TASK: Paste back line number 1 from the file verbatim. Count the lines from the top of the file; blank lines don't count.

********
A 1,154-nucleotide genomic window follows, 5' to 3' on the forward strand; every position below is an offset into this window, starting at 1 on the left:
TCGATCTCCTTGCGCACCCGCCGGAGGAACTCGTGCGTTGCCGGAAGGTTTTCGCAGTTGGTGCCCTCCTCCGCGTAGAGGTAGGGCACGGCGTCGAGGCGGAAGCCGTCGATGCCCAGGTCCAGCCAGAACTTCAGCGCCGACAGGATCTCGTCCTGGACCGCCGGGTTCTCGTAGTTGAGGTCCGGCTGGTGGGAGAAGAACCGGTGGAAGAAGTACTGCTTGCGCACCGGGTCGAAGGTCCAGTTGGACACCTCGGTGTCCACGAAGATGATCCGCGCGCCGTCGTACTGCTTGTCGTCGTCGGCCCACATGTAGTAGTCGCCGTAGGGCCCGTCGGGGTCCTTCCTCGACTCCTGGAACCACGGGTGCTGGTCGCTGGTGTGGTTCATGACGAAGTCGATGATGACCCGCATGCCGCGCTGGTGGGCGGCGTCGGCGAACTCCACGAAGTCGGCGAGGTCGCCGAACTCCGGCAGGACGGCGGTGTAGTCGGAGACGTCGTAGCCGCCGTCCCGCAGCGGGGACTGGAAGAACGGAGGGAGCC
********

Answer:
A 1,154-nucleotide genomic window follows, 5' to 3' on the forward strand; every position below is an offset into this window, starting at 1 on the left: